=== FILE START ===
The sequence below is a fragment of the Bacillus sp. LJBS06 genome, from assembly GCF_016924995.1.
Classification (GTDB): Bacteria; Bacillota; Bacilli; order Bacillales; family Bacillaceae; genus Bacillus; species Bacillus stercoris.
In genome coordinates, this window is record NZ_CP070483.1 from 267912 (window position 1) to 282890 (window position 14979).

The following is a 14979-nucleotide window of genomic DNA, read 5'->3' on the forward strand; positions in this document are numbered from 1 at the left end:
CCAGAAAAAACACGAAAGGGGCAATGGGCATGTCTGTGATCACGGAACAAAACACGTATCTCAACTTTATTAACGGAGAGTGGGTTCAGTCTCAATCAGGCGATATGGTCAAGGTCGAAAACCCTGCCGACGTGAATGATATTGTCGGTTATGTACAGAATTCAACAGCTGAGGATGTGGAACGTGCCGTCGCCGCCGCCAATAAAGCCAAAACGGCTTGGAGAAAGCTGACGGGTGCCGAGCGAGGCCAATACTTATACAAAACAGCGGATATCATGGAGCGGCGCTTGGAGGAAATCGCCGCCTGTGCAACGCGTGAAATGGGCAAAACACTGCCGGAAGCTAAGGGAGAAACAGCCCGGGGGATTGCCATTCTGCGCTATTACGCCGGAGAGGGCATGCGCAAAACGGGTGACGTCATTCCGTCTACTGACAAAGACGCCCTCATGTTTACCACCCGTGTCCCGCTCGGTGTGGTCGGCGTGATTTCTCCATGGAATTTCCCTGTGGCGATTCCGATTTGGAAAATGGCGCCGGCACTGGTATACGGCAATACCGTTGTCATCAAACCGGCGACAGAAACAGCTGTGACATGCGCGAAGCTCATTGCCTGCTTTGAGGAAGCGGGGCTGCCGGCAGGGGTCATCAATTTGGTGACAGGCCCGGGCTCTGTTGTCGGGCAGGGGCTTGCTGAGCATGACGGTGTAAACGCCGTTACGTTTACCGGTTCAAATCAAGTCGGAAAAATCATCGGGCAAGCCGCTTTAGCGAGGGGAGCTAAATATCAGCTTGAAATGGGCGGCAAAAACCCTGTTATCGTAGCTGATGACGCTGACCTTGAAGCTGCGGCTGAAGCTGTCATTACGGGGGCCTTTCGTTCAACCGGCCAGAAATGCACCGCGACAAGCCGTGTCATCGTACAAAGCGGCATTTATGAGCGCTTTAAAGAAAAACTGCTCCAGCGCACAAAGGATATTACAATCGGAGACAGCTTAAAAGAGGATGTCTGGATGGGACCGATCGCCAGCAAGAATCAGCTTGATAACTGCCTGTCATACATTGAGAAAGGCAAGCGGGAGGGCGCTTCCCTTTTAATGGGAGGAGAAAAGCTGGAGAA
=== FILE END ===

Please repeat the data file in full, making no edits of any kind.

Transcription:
The sequence below is a fragment of the Bacillus sp. LJBS06 genome, from assembly GCF_016924995.1.
Classification (GTDB): Bacteria; Bacillota; Bacilli; order Bacillales; family Bacillaceae; genus Bacillus; species Bacillus stercoris.
In genome coordinates, this window is record NZ_CP070483.1 from 267912 (window position 1) to 282890 (window position 14979).

The following is a 14979-nucleotide window of genomic DNA, read 5'->3' on the forward strand; positions in this document are numbered from 1 at the left end:
CCAGAAAAAACACGAAAGGGGCAATGGGCATGTCTGTGATCACGGAACAAAACACGTATCTCAACTTTATTAACGGAGAGTGGGTTCAGTCTCAATCAGGCGATATGGTCAAGGTCGAAAACCCTGCCGACGTGAATGATATTGTCGGTTATGTACAGAATTCAACAGCTGAGGATGTGGAACGTGCCGTCGCCGCCGCCAATAAAGCCAAAACGGCTTGGAGAAAGCTGACGGGTGCCGAGCGAGGCCAATACTTATACAAAACAGCGGATATCATGGAGCGGCGCTTGGAGGAAATCGCCGCCTGTGCAACGCGTGAAATGGGCAAAACACTGCCGGAAGCTAAGGGAGAAACAGCCCGGGGGATTGCCATTCTGCGCTATTACGCCGGAGAGGGCATGCGCAAAACGGGTGACGTCATTCCGTCTACTGACAAAGACGCCCTCATGTTTACCACCCGTGTCCCGCTCGGTGTGGTCGGCGTGATTTCTCCATGGAATTTCCCTGTGGCGATTCCGATTTGGAAAATGGCGCCGGCACTGGTATACGGCAATACCGTTGTCATCAAACCGGCGACAGAAACAGCTGTGACATGCGCGAAGCTCATTGCCTGCTTTGAGGAAGCGGGGCTGCCGGCAGGGGTCATCAATTTGGTGACAGGCCCGGGCTCTGTTGTCGGGCAGGGGCTTGCTGAGCATGACGGTGTAAACGCCGTTACGTTTACCGGTTCAAATCAAGTCGGAAAAATCATCGGGCAAGCCGCTTTAGCGAGGGGAGCTAAATATCAGCTTGAAATGGGCGGCAAAAACCCTGTTATCGTAGCTGATGACGCTGACCTTGAAGCTGCGGCTGAAGCTGTCATTACGGGGGCCTTTCGTTCAACCGGCCAGAAATGCACCGCGACAAGCCGTGTCATCGTACAAAGCGGCATTTATGAGCGCTTTAAAGAAAAACTGCTCCAGCGCACAAAGGATATTACAATCGGAGACAGCTTAAAAGAGGATGTCTGGATGGGACCGATCGCCAGCAAGAATCAGCTTGATAACTGCCTGTCATACATTGAGAAAGGCAAGCGGGAGGGCGCTTCCCTTTTAATGGGAGGAGAAAAGCTGGAGAA